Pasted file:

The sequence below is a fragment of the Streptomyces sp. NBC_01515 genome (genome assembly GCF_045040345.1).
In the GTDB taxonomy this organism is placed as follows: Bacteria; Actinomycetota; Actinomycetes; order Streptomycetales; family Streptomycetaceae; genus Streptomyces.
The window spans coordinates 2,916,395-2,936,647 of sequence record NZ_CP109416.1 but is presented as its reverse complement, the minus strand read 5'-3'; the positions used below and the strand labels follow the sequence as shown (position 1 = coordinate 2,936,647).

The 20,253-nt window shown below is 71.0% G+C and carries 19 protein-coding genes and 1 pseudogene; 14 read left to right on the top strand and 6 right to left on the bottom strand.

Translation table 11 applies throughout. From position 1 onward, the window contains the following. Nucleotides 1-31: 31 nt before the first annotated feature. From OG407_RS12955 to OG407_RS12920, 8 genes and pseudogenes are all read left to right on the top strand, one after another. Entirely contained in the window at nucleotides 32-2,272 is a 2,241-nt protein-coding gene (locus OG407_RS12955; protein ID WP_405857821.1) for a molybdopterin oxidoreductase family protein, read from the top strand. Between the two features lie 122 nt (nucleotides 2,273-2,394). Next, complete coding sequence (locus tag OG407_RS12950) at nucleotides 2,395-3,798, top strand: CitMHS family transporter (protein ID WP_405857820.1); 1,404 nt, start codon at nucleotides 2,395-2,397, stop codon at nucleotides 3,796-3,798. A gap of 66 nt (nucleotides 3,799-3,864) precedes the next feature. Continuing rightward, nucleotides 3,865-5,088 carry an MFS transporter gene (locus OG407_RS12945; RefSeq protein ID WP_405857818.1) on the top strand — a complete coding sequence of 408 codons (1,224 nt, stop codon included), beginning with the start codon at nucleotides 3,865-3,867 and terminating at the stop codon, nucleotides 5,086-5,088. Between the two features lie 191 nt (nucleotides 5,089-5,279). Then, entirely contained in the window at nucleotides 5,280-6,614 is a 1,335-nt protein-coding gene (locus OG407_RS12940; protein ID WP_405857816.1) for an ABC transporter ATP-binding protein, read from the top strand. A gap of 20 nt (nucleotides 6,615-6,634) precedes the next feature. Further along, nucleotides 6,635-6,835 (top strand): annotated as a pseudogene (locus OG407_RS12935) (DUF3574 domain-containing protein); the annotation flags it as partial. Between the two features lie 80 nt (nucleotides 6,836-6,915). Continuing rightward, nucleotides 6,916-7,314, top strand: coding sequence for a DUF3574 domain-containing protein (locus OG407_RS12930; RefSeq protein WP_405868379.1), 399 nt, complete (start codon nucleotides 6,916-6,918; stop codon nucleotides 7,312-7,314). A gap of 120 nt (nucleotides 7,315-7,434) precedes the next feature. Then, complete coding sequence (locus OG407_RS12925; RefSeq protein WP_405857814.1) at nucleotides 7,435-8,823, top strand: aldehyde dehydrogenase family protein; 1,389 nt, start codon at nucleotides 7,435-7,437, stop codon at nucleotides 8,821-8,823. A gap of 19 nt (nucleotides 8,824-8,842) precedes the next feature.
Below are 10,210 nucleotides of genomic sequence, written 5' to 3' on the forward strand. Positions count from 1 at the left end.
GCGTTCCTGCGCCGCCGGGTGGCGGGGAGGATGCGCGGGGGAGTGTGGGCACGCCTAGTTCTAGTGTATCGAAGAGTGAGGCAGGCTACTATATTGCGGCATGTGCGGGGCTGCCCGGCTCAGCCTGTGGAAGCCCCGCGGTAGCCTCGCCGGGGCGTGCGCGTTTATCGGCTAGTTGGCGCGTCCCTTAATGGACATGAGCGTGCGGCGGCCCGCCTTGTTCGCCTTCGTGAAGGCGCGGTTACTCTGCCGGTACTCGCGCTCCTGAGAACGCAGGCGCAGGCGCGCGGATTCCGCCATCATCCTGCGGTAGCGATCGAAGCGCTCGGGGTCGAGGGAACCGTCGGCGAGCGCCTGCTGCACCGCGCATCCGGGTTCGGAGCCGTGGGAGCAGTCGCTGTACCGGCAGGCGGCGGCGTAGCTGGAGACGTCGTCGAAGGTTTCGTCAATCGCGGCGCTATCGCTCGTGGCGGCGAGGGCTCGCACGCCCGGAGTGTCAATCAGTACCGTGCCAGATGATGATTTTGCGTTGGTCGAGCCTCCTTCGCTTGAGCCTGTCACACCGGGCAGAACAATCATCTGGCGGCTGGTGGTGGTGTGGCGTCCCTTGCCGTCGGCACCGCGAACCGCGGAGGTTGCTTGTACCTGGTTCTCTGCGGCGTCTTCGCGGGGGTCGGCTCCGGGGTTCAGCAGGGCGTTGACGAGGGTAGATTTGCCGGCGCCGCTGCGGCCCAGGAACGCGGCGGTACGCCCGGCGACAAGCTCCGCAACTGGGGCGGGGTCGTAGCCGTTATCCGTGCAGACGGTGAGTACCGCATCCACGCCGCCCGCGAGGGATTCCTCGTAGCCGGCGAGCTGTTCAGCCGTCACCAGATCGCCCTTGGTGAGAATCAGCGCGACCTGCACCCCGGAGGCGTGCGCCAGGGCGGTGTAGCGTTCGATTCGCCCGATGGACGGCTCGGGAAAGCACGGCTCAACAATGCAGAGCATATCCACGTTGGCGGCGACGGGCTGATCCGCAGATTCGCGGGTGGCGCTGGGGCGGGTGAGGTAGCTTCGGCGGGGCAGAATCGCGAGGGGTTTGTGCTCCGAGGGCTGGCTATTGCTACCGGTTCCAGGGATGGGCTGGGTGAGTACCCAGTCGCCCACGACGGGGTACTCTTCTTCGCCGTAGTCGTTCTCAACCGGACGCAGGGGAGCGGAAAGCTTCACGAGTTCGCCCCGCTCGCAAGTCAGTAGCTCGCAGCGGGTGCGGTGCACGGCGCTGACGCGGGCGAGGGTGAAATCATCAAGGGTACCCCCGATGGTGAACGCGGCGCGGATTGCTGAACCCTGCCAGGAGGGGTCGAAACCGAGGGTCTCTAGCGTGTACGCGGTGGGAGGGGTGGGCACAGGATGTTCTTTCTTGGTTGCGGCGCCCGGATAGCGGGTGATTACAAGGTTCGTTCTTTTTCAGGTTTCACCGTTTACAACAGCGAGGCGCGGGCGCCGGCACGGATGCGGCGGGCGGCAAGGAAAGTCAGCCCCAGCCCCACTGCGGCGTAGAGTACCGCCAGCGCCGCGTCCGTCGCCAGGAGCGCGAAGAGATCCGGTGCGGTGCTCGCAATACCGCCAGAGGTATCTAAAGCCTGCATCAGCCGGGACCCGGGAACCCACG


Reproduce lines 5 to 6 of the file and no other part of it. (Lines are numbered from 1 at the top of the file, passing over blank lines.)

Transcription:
Translation table 11 applies throughout. From position 1 onward, the window contains the following. Nucleotides 1-31: 31 nt before the first annotated feature. From OG407_RS12955 to OG407_RS12920, 8 genes and pseudogenes are all read left to right on the top strand, one after another. Entirely contained in the window at nucleotides 32-2,272 is a 2,241-nt protein-coding gene (locus OG407_RS12955; protein ID WP_405857821.1) for a molybdopterin oxidoreductase family protein, read from the top strand. Between the two features lie 122 nt (nucleotides 2,273-2,394). Next, complete coding sequence (locus tag OG407_RS12950) at nucleotides 2,395-3,798, top strand: CitMHS family transporter (protein ID WP_405857820.1); 1,404 nt, start codon at nucleotides 2,395-2,397, stop codon at nucleotides 3,796-3,798. A gap of 66 nt (nucleotides 3,799-3,864) precedes the next feature. Continuing rightward, nucleotides 3,865-5,088 carry an MFS transporter gene (locus OG407_RS12945; RefSeq protein ID WP_405857818.1) on the top strand — a complete coding sequence of 408 codons (1,224 nt, stop codon included), beginning with the start codon at nucleotides 3,865-3,867 and terminating at the stop codon, nucleotides 5,086-5,088. Between the two features lie 191 nt (nucleotides 5,089-5,279). Then, entirely contained in the window at nucleotides 5,280-6,614 is a 1,335-nt protein-coding gene (locus OG407_RS12940; protein ID WP_405857816.1) for an ABC transporter ATP-binding protein, read from the top strand. A gap of 20 nt (nucleotides 6,615-6,634) precedes the next feature. Further along, nucleotides 6,635-6,835 (top strand): annotated as a pseudogene (locus OG407_RS12935) (DUF3574 domain-containing protein); the annotation flags it as partial. Between the two features lie 80 nt (nucleotides 6,836-6,915). Continuing rightward, nucleotides 6,916-7,314, top strand: coding sequence for a DUF3574 domain-containing protein (locus OG407_RS12930; RefSeq protein WP_405868379.1), 399 nt, complete (start codon nucleotides 6,916-6,918; stop codon nucleotides 7,312-7,314). A gap of 120 nt (nucleotides 7,315-7,434) precedes the next feature. Then, complete coding sequence (locus OG407_RS12925; RefSeq protein WP_405857814.1) at nucleotides 7,435-8,823, top strand: aldehyde dehydrogenase family protein; 1,389 nt, start codon at nucleotides 7,435-7,437, stop codon at nucleotides 8,821-8,823. A gap of 19 nt (nucleotides 8,824-8,842) precedes the next feature.
Below are 10,210 nucleotides of genomic sequence, written 5' to 3' on the forward strand. Positions count from 1 at the left end.